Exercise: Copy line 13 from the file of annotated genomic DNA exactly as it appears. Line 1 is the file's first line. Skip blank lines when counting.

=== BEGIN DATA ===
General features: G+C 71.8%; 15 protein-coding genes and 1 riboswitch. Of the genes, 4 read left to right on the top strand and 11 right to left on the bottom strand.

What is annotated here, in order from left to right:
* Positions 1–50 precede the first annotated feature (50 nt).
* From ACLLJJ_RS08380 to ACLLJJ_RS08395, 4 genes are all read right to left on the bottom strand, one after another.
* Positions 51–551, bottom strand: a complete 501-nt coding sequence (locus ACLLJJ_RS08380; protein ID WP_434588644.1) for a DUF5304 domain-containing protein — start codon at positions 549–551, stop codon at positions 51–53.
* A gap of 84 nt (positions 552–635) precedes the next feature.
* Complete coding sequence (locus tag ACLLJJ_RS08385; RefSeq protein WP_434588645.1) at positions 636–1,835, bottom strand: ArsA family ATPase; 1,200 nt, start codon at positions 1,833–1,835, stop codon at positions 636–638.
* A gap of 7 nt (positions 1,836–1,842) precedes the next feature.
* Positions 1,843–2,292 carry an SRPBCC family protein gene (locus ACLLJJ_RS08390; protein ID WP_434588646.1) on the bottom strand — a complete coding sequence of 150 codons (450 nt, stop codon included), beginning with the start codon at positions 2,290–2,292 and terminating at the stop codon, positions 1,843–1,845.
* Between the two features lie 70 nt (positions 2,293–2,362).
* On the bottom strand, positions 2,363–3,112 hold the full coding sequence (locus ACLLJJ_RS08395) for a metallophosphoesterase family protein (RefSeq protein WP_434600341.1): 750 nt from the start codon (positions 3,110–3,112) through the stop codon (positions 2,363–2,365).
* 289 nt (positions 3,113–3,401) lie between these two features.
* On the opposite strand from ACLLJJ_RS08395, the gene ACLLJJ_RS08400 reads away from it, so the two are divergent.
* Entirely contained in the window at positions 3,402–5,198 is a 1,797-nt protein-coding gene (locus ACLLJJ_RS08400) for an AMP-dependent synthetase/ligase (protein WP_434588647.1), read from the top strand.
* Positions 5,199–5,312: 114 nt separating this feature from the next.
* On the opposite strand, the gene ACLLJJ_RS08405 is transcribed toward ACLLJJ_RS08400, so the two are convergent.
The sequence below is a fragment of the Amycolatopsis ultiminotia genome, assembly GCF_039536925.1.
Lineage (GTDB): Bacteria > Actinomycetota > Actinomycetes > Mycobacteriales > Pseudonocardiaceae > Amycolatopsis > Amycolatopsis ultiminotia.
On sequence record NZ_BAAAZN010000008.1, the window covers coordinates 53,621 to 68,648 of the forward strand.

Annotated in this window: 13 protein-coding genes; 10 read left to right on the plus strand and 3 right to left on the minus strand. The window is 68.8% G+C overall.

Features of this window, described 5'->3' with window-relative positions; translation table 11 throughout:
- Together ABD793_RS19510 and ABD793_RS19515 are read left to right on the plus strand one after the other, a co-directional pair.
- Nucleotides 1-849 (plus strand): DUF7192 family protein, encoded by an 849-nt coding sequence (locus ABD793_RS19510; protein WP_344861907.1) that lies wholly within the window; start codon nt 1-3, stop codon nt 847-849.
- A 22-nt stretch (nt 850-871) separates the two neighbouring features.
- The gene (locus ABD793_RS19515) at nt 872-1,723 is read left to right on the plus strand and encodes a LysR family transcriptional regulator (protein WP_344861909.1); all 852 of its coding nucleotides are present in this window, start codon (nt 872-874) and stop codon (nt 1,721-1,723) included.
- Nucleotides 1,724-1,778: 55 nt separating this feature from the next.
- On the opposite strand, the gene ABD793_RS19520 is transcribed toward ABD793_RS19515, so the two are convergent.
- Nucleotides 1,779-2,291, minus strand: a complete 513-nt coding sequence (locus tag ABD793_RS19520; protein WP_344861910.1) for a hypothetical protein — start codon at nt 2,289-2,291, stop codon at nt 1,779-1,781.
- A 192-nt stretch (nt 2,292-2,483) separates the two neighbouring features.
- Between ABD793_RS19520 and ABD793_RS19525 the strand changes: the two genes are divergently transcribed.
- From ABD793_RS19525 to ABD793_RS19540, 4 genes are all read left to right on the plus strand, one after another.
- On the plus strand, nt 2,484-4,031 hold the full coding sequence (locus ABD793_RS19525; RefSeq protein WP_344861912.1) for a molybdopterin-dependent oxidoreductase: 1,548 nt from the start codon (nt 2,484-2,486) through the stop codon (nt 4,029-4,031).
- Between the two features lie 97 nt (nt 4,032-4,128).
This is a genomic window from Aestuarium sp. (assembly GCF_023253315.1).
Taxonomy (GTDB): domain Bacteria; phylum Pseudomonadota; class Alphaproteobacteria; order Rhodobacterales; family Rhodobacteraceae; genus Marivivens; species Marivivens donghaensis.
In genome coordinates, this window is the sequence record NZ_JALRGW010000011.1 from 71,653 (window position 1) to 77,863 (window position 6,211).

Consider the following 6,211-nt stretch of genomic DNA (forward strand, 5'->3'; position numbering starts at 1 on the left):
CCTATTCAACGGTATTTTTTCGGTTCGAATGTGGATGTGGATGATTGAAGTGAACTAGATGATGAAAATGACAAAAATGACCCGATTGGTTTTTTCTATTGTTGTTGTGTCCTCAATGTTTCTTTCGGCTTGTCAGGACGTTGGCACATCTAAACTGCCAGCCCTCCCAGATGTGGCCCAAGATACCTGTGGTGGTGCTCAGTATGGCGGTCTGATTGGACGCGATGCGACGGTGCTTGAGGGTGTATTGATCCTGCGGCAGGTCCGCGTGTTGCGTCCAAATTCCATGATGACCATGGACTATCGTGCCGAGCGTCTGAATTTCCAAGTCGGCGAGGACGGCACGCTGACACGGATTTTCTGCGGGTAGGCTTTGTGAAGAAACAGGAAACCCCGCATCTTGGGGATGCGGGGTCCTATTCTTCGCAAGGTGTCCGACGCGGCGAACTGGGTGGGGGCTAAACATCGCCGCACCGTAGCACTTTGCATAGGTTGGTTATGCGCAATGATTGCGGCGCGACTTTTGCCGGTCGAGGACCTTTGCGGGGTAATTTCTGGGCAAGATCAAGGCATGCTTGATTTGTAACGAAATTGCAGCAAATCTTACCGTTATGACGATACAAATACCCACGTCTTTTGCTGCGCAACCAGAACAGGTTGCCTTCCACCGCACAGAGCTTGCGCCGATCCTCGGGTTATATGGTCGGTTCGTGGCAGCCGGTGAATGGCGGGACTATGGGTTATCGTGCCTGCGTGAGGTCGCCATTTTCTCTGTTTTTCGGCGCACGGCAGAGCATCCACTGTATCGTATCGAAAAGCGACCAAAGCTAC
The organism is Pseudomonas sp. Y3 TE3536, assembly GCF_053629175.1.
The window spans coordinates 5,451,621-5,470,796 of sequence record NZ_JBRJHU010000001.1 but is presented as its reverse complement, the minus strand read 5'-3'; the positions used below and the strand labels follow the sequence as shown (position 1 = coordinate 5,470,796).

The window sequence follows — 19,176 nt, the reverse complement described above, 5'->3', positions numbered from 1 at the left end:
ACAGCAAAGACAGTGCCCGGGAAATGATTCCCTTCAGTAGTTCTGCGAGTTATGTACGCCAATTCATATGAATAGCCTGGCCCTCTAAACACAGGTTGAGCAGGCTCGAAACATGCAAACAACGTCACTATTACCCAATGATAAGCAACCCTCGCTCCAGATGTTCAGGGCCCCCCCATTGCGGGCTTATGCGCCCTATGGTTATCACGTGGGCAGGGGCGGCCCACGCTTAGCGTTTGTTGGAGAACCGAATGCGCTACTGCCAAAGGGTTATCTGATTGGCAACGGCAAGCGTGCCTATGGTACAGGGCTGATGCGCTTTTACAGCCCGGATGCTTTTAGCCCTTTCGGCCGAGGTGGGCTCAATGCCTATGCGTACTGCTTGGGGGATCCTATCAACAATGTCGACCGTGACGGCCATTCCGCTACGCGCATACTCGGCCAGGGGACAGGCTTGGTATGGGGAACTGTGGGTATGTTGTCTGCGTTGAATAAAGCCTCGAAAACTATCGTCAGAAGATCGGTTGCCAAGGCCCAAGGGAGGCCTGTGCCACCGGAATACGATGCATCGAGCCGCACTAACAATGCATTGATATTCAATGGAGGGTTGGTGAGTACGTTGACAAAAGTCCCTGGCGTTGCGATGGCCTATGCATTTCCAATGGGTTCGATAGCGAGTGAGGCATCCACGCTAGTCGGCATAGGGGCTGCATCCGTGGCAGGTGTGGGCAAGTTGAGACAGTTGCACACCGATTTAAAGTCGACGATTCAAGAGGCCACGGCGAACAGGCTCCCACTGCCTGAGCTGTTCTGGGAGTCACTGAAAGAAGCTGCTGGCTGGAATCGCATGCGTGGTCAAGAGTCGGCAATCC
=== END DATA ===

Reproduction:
* On the opposite strand from ACLLJJ_RS08395, the gene ACLLJJ_RS08400 reads away from it, so the two are divergent.